On The Strip, we talk about the moral failings of the X-Men’s Charles Xavier and study up on Avengers stalwart Dr. Strange, Earth’s sorcerer supreme in the Marvel character highlight, property review and top 5 list.

Download the latest issue at www.gaminginsurrection.com

02

04 2012

4Q2011 update online!

Gaming Insurrection is proud to present the following content for 4Q2011 issue:

Features:

The Usual Suspects: GI takes a look at the shooter-looter Borderlands from Gearbox Software. Editors Lyndsey and Jamie Mosley complete a short runthrough for an episode of Game Night and begin their newest podcast, Guns of Pandora.

MK2 tournament: Round 4 is over and the results of matches have been tallied. Find out who’s going to the semifinals in our newest video, podcast and match analysis.

Retrograde:

We review: Donkey Kong Country (SNES), Barbie (NES), Double Dragon (Genesis) and Final Fantasy (NES)

Ready, Set, Begin!:

We review: Call of Duty Black Ops (Xbox 360 version), Mortal Kombat (Xbox 360 version), Shinobi (PS2), Animal Crossing (GameCube) and Marvel vs. Capcom 3 (Xbox 360 version).

The Strip:

We review Watchmen (film) in the property review, Devil May Cry 3 Vol. 1 in Otaku, the top 5 unknown black superheroes, discuss the importance of equal representation in comics in Strip Talk and break down Marrow in the Marvel character highlight.

In this issue, we begin our long-planned and awaited ratings policy and we move our digital archives online. If you would like to read older content from Gaming Insurrection without having to download a PDF issue, now’s your chance. Gaming Insurrection’s digital archives are now live! Get started here.

 

01

10 2011

3Q2011 update online now!

Gaming InsurrectionGaming Insurrection proudly presents Issue No. 15 for 3rd Quarter 2011.

Featured in this issue:

Silver Horse Awards: Gaming Insurrection honors four of the most influential game designers and producers: Shigeru Miyamoto, Hideo Kojima, Yu Suzuki and Nobuo Uematsu.

E32011: We analyze this year’s extravaganza: The games, the conferences and the announcements are all here. Listen to our special annual podcast and find out what other experts had to say about 2011’s offerings from the Big 3.

Mortal Kombat II tournament Round 3: We reach the halfway mark of our tournament for the gory fighting game classic. Match strategies, commentary in our special podcast and video are included.

Ready, set, begin!

We review Super Puzzle Fighter II Turbo, Battlefield Bad Company, Yakuza and Crash Bandicoot 2.

Retrograde

Games on tap for review are Who Framed Roger Rabbit, Dr. Mario, Duck Hunt and Rad Racer.

The Strip

We discuss the dichotomy of heroes and villains, five of the worst comic book movies ever made, Robotech, Magneto and X-Men The Animated Series Vol. 1.

Retro Game Corner

We examine the costs of rare games, look at the Squirtle-Wartortle-Blastoise evolutionary chain in the Pokemon Red & Blue Knowledge Center and critique Knight Rider in the Torture of the Quarter.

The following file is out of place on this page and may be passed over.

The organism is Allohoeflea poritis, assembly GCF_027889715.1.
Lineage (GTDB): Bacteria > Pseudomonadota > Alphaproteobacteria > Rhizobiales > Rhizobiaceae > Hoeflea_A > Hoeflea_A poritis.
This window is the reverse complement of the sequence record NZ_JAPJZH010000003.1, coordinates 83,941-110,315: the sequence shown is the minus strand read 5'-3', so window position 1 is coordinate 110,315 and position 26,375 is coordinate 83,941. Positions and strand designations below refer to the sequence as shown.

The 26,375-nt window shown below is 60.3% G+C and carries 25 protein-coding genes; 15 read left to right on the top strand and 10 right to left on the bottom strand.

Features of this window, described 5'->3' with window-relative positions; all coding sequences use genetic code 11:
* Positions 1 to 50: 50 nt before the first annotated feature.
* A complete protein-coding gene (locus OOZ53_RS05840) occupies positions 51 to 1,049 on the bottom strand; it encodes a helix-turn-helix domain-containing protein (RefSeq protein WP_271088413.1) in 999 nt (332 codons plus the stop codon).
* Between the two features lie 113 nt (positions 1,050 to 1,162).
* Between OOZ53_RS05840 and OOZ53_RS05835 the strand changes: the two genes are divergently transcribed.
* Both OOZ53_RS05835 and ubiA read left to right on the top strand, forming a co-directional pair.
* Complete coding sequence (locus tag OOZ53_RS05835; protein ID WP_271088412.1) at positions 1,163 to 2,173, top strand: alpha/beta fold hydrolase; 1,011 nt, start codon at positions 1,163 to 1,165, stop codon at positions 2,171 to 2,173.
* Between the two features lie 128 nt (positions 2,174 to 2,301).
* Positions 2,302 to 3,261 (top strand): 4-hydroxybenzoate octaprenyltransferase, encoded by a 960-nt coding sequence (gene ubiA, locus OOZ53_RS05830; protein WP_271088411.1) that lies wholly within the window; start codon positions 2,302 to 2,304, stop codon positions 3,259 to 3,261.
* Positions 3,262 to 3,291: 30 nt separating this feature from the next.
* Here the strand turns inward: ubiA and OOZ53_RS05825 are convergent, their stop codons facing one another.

As always we have columns by Lyndsey and Jamie and a comic for Strip Life. Let us know what you think!

02

07 2011

What we’ve been doing …

Lyndsey Mosley

Lyndsey Mosley, editor

It’s an exciting time here at Gaming Insurrection. We’re completing ambitious add-ons to the core magazine and we’re close to acquiring new software for better production. We hope to better the publication.

For the first quarter of 2011, we have something exciting: The Teenage Mutant Ninja Turtles issue. We decided to look at the nine games released for the franchise across the NES, Super NES, Genesis and GameBoy. Content for The Strip will include property reviews for the first, second and third live-action movies. GI on the whole are massive fans of the Turtles and we hope this will be reflected in our blowout.

Also in the first quarter will be the start of a Mortal Kombat II tournament. Jamie and I will be recording matches, writing analysis and creating a podcast for the feature. We have several videos floating around on YouTube already for Mortal Kombat II and 3 and we’re prepared to add more. The tournament should run into next year, and it will play a prominent role in each issue until its conclusion.

Finally, there are two new sections coming to Gaming Insurrection. The first is the Retro Game Corner, a short look at the old school through short stories. Within the new section is also another new feature, the Pokemon Red & Blue Knowledge Center. This feature will examine the original 151 Pokemon in Pokemon Red and Blue for the GameBoy, providing tips and suggestions for team creation and movesets. The second new section is the Animal Crossing Chronicles. Originally a feature here on the blog, it will focus on the  exploits of a new character, Samus, in the town of Tokyo in the original Animal Crossing for GameCube. Each quarter will have photos and diary entries of Samus’ life in a new town already populated by our characters!

In other developments, we hope to have more Game Nights and get a new podcast rolling. Guns of Pandora will focus on GI’s love of Borderlands for the Xbox 360. We plan to discuss all aspects of the game, which we spend quite a bit of time messing around with.

The next update, for the first quarter 2011, will take place at the beginning of January. Keep your eyes and ears open for more content from us here at GI.